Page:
How to find a job after college: PR senior has 5 tips

Erin Tooley chats with another student while they sit at a table with an open laptop in front of them
Graduating seniors Erin Tooley ’23 and Whitney Conaghan ’23 have supported each other in their public relations job search efforts. They share notes on making the job search less confusing and preparing for big steps such as job interviews. Tooley has also shared with her friends her color-coded organization system, which made the job search trackable and manageable. Photo by Owen Lowe-Rogstad.

Job searching is terrifying for countless reasons. Whether it is fear of rejection, fear of your own future, fear of making a wrong choice, fear of shooting your shot or any number of reasons, putting yourself out there is scary.

At the start of my senior year in the School of Journalism and Communication (SOJC), it was my mission to make searching for a job in public relations after college as approachable as possible. I wanted to make it a little less daunting and increase my chances of success.

Here are my tips for how to find a job after college in an organized and less chaotic way.

1. Over-organize your search for a job after college.

When you start applying for jobs, you’re instantly buried in details. There are names, emails, forms, websites, job-search accounts, cover letters — you name it. I created a color-coded, comprehensive tracking document that includes names, times, dates, research, contact information, job title, job description, location and other details related to each job opportunity. That way, my future self can sort through what I have and haven’t done during my search. It helps me be a little less overwhelmed when a potential employer reaches out for next steps and opportunities.

2. Be proactive when searching for a job after college.

Several of my peers have been hesitant to follow up with employers or check back with them after sending an email without getting a response for weeks on end. I used to feel this way until some SOJC alumni told me they want you to nudge them. Your email could have easily ended up in their spam filter, or they could have lost it after falling behind on their inbox. Employers are human too, so don’t be afraid to help them out by giving them a reminder!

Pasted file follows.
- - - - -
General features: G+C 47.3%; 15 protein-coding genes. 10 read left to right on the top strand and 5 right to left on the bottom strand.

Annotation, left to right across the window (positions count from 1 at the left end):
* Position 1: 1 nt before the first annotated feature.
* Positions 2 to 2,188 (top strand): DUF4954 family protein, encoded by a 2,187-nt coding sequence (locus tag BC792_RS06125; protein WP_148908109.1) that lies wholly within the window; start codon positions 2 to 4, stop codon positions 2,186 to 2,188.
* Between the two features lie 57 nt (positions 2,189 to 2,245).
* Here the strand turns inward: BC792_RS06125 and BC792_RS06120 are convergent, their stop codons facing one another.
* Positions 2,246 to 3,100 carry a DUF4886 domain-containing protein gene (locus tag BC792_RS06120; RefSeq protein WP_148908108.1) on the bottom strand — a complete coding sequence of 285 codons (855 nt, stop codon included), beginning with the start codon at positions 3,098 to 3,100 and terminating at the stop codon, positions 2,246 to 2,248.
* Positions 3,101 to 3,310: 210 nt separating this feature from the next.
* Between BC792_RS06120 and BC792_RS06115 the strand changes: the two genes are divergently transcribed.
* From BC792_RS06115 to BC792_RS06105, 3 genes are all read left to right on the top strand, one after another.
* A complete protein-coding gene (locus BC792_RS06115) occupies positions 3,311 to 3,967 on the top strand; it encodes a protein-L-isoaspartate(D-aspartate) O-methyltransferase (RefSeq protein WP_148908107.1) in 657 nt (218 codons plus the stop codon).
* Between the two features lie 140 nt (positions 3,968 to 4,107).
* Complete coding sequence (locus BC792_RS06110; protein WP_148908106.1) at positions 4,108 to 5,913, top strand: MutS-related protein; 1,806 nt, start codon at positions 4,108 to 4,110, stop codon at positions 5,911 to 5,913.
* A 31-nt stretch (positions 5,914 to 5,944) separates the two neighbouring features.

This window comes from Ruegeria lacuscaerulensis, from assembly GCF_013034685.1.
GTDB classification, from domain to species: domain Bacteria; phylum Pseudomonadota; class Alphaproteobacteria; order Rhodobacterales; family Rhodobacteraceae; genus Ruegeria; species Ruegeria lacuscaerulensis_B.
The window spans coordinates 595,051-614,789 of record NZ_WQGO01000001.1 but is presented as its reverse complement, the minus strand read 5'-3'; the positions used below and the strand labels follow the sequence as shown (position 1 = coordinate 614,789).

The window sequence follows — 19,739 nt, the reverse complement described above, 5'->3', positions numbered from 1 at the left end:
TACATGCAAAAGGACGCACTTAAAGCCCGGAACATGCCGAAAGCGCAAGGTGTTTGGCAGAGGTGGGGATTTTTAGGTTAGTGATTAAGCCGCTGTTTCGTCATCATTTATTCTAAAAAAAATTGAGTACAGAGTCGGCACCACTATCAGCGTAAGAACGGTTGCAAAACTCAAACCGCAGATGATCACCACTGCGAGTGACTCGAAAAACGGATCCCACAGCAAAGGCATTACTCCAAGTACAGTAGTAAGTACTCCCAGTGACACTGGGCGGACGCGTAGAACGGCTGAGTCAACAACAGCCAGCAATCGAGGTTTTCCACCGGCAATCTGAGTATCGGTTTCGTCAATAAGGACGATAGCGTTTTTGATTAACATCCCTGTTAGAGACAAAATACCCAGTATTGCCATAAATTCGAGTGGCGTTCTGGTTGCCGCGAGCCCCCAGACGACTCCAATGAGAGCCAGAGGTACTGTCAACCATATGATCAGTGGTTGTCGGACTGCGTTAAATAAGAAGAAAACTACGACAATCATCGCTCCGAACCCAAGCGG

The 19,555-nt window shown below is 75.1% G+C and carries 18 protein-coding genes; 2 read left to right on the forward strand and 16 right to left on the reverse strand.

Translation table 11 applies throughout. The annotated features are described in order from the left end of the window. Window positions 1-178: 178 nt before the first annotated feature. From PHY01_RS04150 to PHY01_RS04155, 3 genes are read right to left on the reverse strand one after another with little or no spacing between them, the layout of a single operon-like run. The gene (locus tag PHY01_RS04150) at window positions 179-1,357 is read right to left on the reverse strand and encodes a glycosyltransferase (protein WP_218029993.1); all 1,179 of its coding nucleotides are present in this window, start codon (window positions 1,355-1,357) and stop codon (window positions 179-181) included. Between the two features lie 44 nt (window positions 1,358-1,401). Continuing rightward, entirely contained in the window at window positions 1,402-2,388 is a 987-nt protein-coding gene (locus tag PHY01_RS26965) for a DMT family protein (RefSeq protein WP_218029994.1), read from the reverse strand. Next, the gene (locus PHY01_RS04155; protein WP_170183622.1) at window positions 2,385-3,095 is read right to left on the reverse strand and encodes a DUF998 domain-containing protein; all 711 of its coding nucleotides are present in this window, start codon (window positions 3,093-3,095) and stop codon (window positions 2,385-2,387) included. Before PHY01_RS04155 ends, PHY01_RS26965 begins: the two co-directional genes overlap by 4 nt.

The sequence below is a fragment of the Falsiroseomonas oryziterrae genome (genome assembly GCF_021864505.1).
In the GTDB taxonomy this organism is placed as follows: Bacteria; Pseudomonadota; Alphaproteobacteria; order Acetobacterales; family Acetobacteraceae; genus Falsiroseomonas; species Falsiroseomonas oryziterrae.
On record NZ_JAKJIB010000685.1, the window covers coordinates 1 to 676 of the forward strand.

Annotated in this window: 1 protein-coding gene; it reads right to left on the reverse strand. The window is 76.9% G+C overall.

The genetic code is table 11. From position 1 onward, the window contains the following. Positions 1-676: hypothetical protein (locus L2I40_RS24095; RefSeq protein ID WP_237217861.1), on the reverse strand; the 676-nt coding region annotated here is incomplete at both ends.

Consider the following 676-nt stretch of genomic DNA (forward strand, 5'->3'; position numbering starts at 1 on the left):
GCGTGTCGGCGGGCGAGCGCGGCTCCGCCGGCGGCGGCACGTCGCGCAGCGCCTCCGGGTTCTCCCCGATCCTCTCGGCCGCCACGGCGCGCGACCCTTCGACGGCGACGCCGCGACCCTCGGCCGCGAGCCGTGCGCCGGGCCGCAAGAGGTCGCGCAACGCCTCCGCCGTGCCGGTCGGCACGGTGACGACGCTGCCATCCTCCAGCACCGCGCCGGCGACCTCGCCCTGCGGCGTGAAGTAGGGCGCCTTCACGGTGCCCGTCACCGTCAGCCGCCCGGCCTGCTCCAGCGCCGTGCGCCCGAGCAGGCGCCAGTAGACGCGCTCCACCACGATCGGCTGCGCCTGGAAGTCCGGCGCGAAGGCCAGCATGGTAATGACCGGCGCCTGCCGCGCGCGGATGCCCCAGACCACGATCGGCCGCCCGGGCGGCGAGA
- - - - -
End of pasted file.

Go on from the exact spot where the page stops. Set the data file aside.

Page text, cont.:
3. Use your resources when searching for a job after college.

The SOJC has given us so many resources to make the job search more approachable. Whether it is faculty, peers, SOJC Student Services or the Career Center, there are so many people and resources there to help guide you through your job search.

SOJC alumni have been a huge resource for me while going through this process. I have reached out to tons of them on LinkedIn to pick their brains about the public relations industry and how life has been for them post-graduation. It has shown me first-hand how much Ducks are always in your corner. Take advantage of that!

Erin Tooley types at a laptop displaying a color coded spreadsheet
To help avoid chaos and stress, Erin Tooley ’23 uses her customized online job tracking spreadsheet to keep things like contact information, job postings, locations, progress on job applications and more organized. Tooley was inspired to create the multi-tab tool after a fellow School of Journalism and Communication student did the same thing for her public relations job search. Photo by Owen Lowe-Rogstad.

4. Prepare, prepare, prepare.

Preparation is another way I have been able to eliminate a little stress from my search for a job after college. I have prepared for all possibilities by drafting emails, preparing an elevator pitch, coming up with questions about a job, practicing answers to job interview questions, etc. If you can have one less thing to stress about in the future, then do it. When you get the interview stage, research the interviewer’s background, research the company — and research everything in between. Ask friends to do mock interviews to practice answering interview questions. Feeling prepared will only make your confidence shine through to the employer.

5. Be kind to yourself.

Putting yourself out there to possibly get rejected is hard. So be good to yourself and be proud. There are so many people who would rather throw in the towel and not put in the work to go after something they want. Give yourself credit for all the work you have done so far and look forward to continuing to grow in the future. The search for a job after college is exciting. Enjoy the journey!

With over 30 informational interviews done and currently interviewing at several agencies, I can confidently say that because of the support I have received at the SOJC, I feel more prepared and a lot less scared about how to find a job after college.

—By Erin Tooley ’23

Erin Tooley ’23 is a senior at the UO studying public relations and working as an intern for the School of Journalism and Communication’s social media team. She graduates in June 2023 and plans to pursue PR. Connect with her via her LinkedIn profile.